Rigani - Joy of the Mountain

Last weekend’s sandstorm turned the oregano flowers from gleaming white to dusty beige but they still smell wonderful. The local herb sellers have bushels spread out on sacking to dry in the shade. Earlier this week I had to go out to Nimborio and the thyme bushes are starting to flower along the way. There are splodges of purple and pink thyme blossom dotting the slopes of Pedi, above the path to Saint Nicholas and the oleander bushes that line the roads are erupting into a ribbon of white, crimson, pink and salmon blossom. The pomegranate trees are also ablaze.

Although Attica was in the news with flash floods yesterday once again the rain has passed us by. Only mare’s tails overhead and heaps of cumulus billowing on the horizon indicate that there is weather out there. Symi is slipping into Camelot mode.

There are more people around, particularly in the evenings when visitors enjoy sitting outside the cafes and tavernas. With more houses occupied there are more lights at night and neighbourhoods that have been dark and deserted for months are now humming with activity. The harbour is filling up with flotillas of gulets but the main yachting activity still tends to be privately owned small sailing boats at this time of the year. Live-aboards who have been wintering across the way in Turkey and travel-worn circumnavigators with bicycles lashed to the railings and faded flags dangling from the spreaders.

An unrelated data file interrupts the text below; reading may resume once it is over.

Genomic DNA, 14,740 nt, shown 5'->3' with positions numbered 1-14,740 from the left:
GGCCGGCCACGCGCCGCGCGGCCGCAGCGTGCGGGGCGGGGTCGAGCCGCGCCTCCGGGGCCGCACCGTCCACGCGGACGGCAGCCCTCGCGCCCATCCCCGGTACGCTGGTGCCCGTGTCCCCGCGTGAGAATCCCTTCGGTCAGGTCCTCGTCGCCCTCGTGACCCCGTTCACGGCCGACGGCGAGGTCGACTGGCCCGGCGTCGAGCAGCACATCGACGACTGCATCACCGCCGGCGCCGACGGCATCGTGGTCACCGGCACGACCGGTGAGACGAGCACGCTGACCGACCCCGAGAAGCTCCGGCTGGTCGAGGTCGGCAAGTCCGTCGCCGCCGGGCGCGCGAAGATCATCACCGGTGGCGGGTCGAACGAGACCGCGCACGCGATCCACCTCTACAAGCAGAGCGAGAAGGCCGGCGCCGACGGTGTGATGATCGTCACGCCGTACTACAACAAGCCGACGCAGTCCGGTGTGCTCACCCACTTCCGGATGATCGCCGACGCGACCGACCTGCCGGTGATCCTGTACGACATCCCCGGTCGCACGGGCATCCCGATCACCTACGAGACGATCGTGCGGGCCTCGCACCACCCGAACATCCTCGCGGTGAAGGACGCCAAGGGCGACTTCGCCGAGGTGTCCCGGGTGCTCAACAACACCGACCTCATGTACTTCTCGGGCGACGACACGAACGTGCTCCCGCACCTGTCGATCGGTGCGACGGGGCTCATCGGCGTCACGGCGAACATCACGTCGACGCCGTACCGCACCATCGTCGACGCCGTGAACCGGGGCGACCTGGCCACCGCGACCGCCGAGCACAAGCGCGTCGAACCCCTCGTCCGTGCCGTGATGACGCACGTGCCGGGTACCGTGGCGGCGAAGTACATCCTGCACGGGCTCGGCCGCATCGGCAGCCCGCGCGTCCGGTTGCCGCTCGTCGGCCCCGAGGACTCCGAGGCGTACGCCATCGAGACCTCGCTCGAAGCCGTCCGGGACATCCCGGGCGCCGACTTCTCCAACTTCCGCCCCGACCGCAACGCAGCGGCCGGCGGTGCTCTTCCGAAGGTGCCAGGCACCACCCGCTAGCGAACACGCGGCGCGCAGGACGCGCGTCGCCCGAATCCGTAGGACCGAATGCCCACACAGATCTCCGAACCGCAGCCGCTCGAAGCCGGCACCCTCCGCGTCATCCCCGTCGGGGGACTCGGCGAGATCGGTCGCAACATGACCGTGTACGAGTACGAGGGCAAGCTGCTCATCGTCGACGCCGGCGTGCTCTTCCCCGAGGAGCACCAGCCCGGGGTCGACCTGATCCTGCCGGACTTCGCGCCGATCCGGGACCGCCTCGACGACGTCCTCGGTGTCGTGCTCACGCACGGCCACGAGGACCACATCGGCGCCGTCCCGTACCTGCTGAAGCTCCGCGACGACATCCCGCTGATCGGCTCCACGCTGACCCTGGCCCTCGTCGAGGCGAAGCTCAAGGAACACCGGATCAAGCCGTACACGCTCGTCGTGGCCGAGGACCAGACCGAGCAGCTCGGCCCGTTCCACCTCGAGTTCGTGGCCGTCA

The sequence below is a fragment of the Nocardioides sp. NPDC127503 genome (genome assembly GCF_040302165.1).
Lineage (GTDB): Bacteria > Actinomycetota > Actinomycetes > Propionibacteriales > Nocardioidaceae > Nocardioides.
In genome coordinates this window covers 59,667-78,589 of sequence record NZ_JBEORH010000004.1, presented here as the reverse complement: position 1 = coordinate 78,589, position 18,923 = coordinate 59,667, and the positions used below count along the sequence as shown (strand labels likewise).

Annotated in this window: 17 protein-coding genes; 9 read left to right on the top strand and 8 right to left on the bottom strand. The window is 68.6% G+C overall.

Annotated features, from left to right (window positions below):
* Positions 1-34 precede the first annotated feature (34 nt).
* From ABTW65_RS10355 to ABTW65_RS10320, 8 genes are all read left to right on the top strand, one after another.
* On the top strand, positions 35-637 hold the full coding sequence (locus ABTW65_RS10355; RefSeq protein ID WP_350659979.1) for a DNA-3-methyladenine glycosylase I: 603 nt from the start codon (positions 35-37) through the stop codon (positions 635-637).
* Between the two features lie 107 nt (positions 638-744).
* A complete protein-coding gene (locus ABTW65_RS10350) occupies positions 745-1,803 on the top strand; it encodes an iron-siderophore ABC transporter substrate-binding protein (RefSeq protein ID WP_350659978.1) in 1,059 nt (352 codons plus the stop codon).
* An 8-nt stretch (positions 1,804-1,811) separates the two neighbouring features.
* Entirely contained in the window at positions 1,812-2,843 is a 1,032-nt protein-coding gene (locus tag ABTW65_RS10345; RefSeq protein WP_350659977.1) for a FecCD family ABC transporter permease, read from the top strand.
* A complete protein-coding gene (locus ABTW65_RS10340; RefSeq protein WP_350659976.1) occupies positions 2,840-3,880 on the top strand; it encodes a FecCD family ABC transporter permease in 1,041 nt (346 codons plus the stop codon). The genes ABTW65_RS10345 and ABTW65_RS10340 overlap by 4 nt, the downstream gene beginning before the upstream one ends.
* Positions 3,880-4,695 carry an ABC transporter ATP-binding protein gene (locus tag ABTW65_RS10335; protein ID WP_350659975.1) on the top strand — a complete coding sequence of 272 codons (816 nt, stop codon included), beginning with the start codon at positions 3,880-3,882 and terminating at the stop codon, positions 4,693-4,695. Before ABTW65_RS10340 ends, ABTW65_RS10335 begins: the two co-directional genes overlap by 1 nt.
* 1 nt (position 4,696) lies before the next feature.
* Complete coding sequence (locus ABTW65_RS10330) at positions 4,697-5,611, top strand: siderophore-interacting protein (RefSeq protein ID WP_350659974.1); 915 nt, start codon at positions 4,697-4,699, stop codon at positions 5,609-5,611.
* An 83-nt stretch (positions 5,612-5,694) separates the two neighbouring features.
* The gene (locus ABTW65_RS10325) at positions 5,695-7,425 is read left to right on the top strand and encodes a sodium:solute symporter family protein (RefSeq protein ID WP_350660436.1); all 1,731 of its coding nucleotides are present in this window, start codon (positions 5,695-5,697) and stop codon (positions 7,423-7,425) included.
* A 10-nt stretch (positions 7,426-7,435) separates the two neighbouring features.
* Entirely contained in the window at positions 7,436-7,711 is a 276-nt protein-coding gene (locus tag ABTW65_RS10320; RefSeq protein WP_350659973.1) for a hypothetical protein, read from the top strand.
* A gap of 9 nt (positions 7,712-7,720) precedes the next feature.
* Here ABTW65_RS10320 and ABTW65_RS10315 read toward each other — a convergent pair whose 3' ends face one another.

We are busy putting together the tenth birthday edition of the Symi Visitor newpaper which is quite an interesting project. We hope you all enjoy it when you see it.

Please remember that it is a long weekend in Greece as well as elsewhere so banks and other businesses will be closed on Monday for the Pentecost holiday.

Have a peaceful weekend.


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About this Blog

I sailed into Panormitis Bay, Symi, by chance one windy July day in 1993 and have been here ever since. The locals tell me that this is one of the miracles of St Michael of Panormitis. A BA graduate with majors in English, Philosophy and Classical Civilisation, the idea of living in what is to all intents and purposes an archaeological site appeals to me. Not as small as Kastellorizo, not as touristy as Rhodes, Symi is just the right size. I live on a small holding which my husband and I have reclaimed from a ruin of over-grazing and neglect and turned into a small oasis over the course of the past 22 years. I also work part-time for Symi Visitor Accommodation, helping independent travellers discover and enjoy Symi's simple pleasures for themselves.

This page is kindly sponsored by Wendy Wilcox, Symi Visitor Accommodation.

Adriana Shum

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